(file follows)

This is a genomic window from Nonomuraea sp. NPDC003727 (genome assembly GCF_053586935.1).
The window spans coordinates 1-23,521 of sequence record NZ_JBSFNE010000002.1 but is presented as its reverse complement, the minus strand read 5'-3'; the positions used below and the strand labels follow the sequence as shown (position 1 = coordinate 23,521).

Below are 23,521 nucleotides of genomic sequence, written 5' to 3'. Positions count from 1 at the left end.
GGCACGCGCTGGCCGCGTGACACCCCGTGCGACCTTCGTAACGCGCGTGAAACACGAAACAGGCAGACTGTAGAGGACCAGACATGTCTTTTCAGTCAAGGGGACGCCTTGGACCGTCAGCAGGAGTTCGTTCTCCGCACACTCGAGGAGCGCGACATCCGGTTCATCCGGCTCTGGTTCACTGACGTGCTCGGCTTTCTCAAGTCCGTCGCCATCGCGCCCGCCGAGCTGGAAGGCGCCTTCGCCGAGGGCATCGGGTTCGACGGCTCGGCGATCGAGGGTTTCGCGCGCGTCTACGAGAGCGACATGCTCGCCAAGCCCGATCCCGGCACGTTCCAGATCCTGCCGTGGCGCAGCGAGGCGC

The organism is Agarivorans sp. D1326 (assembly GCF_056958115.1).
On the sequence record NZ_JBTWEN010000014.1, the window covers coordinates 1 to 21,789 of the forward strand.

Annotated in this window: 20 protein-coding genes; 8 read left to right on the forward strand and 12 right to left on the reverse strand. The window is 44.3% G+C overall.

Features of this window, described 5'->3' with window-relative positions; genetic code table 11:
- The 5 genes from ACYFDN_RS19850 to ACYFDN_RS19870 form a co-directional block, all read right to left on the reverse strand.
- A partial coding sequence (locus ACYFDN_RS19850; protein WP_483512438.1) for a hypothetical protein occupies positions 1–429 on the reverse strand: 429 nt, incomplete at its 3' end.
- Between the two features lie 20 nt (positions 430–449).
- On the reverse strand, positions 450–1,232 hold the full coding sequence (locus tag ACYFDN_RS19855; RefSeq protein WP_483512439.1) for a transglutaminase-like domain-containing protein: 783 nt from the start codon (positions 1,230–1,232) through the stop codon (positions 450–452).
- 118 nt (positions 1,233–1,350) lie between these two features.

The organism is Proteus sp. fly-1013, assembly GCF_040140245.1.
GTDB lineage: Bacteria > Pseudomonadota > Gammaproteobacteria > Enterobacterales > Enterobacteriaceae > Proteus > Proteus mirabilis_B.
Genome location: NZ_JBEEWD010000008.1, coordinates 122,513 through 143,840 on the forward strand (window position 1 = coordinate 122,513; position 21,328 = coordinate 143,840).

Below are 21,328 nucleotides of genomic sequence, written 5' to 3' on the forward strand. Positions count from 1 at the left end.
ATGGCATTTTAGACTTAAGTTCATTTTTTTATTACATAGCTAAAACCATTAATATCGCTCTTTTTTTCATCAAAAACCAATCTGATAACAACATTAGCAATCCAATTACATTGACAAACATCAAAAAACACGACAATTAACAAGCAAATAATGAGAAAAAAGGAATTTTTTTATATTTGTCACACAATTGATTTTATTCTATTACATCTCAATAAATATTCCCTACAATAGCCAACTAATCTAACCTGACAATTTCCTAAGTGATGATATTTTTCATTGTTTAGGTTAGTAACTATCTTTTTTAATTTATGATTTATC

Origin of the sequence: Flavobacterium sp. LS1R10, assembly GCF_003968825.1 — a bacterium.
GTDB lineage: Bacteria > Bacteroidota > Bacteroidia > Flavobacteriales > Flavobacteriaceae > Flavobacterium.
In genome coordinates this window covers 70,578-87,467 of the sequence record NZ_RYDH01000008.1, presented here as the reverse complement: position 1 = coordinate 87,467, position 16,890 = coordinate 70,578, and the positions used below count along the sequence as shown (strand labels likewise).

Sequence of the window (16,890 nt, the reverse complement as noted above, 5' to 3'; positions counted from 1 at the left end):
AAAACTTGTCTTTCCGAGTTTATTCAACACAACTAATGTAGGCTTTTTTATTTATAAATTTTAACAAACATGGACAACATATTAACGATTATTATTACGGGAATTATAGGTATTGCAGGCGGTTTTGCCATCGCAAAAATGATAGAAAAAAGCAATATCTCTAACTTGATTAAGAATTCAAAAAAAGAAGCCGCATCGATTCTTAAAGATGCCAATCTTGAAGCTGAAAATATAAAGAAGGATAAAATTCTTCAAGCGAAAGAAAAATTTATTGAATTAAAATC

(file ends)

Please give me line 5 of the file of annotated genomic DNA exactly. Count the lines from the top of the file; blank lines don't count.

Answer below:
The organism is Agarivorans sp. D1326 (assembly GCF_056958115.1).